Second of four parts
MARAWI CITY: The battle against the Daesh-Maute terrorists may have been won by the government, but the war is far from over, Meranao and Muslim sources from the Autonomous Region in Muslim Mindanao as well as from Sabah told The Manila Times.
The systematic recruitment of the vulnerable youth and adult population is ongoing, sources claimed.
“Children from indigent families in Mindanao were sold by their own parents to at least one of the Daesh-linked imams from Marawi,” according to a military intelligence officer.
For many of the parents of the estimated 2,000 child soldiers in Marawi, it was very difficult to say no given the lack of economic opportunities and fear of offending powerful persons in the community.
A mother, still in mourning in Marawi City, recounted how she and her husband were approached twice by a local Daesh-linked imam or priest prior to the Marawi attack.
Almost two years ago, she and her husband were given P150,000 in exchange for their then 11-year-old son to become one of the Daesh-Maute child soldiers.
At first, they were offered P50,000 in cold cash, and the imam assured them there were no strings attached to that amount, which was “just a generous gift.”
The imam told the mother and her husband that in case they needed more money to provide for their eight children, they should not hesitate getting in touch with him for more.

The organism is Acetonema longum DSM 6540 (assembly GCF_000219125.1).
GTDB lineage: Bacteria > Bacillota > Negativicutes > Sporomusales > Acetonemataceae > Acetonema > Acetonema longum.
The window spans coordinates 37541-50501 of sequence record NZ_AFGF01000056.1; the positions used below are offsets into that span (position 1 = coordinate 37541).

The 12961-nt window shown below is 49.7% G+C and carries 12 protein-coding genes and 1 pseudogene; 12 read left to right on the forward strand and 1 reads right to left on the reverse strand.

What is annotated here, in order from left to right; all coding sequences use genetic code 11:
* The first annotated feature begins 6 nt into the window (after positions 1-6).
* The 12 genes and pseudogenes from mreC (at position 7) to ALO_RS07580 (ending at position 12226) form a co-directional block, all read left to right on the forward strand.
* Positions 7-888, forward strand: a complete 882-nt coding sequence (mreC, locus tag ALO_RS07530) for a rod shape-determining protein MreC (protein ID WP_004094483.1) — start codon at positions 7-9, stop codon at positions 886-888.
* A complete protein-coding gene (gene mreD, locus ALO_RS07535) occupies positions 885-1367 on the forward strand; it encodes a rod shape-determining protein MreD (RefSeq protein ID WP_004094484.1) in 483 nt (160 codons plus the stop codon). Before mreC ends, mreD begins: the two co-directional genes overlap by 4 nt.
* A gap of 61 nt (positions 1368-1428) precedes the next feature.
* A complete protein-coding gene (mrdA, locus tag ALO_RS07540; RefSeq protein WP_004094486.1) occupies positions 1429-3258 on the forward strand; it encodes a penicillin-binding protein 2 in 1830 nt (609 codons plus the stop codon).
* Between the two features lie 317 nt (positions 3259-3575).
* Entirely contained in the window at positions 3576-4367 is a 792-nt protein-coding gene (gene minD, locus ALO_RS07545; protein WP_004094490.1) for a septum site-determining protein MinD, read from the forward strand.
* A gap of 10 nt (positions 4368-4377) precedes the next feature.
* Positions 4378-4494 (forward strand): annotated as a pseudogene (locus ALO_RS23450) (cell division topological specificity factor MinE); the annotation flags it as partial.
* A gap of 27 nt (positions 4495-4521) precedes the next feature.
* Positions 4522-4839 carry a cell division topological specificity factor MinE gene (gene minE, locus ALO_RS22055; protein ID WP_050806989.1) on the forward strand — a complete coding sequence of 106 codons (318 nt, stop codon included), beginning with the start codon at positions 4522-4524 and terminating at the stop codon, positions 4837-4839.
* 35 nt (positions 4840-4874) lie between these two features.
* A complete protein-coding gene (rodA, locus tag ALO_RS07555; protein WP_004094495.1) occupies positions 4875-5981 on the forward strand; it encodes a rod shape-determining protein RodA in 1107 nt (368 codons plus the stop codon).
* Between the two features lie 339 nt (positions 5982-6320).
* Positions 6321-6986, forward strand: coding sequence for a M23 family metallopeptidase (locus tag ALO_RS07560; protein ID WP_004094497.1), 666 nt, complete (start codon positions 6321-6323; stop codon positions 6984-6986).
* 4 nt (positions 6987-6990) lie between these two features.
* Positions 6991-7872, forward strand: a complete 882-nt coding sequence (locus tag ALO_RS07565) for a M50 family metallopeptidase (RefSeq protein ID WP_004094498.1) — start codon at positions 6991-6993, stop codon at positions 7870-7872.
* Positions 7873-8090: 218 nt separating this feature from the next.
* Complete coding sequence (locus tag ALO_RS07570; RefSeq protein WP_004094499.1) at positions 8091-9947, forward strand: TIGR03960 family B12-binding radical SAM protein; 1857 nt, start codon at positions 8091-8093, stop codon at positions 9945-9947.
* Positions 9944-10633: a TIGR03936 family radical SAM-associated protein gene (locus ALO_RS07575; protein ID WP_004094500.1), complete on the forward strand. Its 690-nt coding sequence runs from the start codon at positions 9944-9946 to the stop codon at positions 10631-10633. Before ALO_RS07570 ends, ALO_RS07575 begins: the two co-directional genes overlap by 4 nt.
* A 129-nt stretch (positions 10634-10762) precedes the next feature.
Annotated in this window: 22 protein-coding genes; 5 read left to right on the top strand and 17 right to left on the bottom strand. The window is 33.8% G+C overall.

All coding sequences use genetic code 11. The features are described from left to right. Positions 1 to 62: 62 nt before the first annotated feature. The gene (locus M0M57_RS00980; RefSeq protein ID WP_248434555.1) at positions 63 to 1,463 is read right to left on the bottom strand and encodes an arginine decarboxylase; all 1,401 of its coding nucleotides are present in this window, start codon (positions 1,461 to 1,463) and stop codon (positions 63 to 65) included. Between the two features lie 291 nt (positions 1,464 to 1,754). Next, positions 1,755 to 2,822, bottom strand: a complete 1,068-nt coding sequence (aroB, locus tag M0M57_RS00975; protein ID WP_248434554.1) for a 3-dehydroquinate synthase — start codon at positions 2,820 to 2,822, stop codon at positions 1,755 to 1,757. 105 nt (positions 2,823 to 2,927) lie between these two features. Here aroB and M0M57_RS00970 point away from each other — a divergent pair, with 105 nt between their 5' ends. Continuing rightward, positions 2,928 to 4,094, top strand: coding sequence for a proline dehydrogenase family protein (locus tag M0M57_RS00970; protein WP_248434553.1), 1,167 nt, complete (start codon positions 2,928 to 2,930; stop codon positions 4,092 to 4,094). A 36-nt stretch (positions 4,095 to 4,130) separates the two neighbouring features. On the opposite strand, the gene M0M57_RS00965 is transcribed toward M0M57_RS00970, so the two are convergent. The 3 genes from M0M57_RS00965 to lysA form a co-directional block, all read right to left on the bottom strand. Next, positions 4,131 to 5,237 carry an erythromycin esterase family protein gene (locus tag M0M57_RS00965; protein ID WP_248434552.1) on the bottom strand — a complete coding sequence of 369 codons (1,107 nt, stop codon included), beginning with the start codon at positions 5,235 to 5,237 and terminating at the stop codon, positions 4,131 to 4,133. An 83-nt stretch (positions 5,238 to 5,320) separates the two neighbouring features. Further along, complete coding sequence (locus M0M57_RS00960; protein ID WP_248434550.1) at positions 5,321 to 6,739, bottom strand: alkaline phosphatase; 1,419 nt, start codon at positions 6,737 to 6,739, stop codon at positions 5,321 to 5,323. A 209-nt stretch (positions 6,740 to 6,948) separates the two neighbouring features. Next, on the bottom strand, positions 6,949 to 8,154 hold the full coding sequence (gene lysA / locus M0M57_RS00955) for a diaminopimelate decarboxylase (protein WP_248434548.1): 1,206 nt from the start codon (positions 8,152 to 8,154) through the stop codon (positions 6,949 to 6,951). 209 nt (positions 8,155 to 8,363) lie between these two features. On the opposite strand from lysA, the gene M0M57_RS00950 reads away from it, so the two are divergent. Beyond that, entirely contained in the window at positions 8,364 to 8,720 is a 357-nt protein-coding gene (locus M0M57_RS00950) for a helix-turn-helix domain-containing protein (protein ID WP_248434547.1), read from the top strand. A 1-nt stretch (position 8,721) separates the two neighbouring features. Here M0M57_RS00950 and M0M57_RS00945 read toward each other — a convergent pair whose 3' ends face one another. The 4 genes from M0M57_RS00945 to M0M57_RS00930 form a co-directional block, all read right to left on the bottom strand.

That day of desperation came, and the parents received the same Daesh-linked imam into their humble home, asked for his generous help, and received another P100,000.
This time, however, the imam said that if the parents accepted the final P100,000, he expected them to give him one of their sons.
They were given three months to spend quality time with their 11-year-old before the Daesh-linked imam came back for his new recruit.
The mother said the recent death of their son in the Marawi siege was haunting her and her family.
She told The Manila Times that by sharing the painful truth behind her son’s meaningless death, she wanted to help stop the active recruitment of child soldiers in Mindanao.
There is another steady stream of new recruits.
A source from Sabah, an advocate for stateless persons of Filipino descent, claimed there were more than 400,000 stateless children of Filipino descent, who have either undocumented or stateless parents working in the low-paying informal sector in Sabah.
This means that about 99 percent of these stateless children of Filipino descent are unable to attend public schools in Sabah, a Malaysian state to which the Philippines has historic claims.
Less than one percent of these stateless children can be absorbed by three alternative learning centers, only one of which is recognized by the Malaysian government.
Limits on their educational and employment opportunities, in addition to their susceptibility to poverty, malnutrition, and various diseases, make it extremely difficult for them to be fully self-determining people.
The fact that these stateless persons lack a nationality altogether―unlike migrants, internally displaced persons, and other types of non-citizens―makes their condition particularly harsh.
Some Sabah-born stateless Muslim children of Filipino descent return to the Philippines through the porous borders of Mindanao.
They easily become vulnerable recruits in Mindanao by the likes of Daesh-Maute and other extremist groups.
Undocumented and stateless persons are ideal terrorist recruits since they have no public records: no birth certificates, no passports, and no real identification cards.